“The world’s biggest copper mine is Escondida (owned by BHP and Rio Tinto) in terms of production. It’s massive. It sits in Chile and it produces an enormous amount of copper every year,” Wendt explains.

“It was discovered back in 1981 and it took about 10 years to get it into production, and we haven’t found or brought another Escondida into production since that time.”

On some demand outlooks, we’d need the equivalent of an extra Escondida (~1Mtpa) each year until 2030. Impossible. As Wendt says, mines like this don’t fall off trees.

“A lot of the low hanging fruit has already been found in the mining industry, and then you’ve got the challenges of actually securing funding, which isn’t easy,” he said.

“And then bringing those sorts of mining operations into production. And there are also extreme challenges these days around ESG, which is making it harder to develop mining operations.

“And so whilst we need commodities for the energy transition, at the same time a lot of governments around the world are making it harder to develop extractive industries.”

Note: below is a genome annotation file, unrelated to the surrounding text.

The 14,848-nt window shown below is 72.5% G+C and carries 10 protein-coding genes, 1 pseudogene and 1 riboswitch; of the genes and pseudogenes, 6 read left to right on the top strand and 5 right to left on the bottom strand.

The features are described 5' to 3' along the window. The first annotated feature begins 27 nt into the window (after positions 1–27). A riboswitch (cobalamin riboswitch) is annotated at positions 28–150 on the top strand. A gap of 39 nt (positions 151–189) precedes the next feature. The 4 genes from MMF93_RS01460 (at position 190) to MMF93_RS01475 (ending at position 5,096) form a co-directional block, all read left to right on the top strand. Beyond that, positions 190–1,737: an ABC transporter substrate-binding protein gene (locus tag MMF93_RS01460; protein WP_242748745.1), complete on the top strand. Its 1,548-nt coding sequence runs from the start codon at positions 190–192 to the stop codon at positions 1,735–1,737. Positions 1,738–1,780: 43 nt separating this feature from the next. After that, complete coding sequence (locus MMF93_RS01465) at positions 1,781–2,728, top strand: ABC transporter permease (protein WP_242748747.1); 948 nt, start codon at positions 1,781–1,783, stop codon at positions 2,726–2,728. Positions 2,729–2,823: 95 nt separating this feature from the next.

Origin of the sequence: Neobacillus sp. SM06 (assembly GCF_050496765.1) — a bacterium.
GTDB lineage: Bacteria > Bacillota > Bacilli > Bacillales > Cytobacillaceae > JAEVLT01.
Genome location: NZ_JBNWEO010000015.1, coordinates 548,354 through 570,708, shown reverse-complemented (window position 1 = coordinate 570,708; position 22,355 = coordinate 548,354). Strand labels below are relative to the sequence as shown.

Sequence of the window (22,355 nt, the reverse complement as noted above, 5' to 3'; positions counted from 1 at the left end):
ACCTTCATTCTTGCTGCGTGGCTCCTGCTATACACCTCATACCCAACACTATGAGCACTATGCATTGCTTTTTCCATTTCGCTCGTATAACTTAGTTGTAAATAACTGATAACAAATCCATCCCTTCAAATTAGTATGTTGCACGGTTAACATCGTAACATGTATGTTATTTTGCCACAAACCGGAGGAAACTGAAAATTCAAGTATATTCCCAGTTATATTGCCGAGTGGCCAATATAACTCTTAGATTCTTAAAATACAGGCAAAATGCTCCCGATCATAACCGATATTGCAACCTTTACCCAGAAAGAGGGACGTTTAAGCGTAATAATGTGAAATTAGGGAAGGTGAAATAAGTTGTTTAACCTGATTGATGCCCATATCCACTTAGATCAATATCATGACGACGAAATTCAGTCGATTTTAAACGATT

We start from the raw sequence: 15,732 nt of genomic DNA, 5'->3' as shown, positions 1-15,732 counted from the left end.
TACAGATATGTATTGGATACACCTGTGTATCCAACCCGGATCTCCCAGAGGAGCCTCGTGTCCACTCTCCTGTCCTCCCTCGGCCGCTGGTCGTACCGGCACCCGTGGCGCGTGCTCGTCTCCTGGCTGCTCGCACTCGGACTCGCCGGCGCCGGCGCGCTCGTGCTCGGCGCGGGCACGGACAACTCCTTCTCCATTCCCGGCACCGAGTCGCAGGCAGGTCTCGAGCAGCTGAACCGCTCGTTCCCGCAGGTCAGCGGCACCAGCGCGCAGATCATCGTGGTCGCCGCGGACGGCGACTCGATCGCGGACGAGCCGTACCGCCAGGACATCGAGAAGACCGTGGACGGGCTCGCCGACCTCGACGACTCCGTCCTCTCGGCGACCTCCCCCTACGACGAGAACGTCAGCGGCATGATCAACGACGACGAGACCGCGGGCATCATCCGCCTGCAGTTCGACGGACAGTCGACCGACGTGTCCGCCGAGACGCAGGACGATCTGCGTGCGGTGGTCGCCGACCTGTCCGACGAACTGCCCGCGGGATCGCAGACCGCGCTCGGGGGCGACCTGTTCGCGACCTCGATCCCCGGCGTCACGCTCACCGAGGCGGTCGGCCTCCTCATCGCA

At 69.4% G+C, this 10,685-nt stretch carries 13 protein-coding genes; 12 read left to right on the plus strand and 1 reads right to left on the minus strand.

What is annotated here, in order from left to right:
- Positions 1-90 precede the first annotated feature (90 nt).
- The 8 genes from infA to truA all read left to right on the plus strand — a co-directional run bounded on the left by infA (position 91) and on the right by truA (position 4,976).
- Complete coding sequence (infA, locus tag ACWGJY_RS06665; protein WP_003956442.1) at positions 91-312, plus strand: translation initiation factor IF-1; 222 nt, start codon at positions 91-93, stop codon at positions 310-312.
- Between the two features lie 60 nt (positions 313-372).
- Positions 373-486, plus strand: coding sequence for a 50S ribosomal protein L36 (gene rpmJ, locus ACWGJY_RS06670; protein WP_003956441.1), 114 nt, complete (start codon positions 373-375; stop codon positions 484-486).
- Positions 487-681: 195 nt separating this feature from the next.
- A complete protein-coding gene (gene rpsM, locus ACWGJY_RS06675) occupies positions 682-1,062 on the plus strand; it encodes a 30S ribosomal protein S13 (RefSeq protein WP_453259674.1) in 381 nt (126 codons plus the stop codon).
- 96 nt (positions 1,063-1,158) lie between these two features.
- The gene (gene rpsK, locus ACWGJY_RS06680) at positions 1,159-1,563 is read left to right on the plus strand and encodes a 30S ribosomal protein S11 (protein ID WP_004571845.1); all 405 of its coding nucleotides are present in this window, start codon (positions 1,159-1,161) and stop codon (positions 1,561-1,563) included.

When it comes to EVs, Wendt estimates lithium consumption will increase 40 times by 2040, nickel, cobalt and graphite 20-25 times by then. Scary numbers.


So what about prices?

With shortages like that, the logical conclusion would be that prices would need to rise to bring on supply that otherwise wouldn’t be economic to develop, extend or expand.

Prices for many of the key commodities linked to the energy transition are sitting in no man’s land at the moment.

Copper, having been tipped by many investment banks to hit US$11,000/t or even US$12,000/t — record levels — has pottered around the low US$8000/t mark for much of the year due to depressed Chinese economic activity.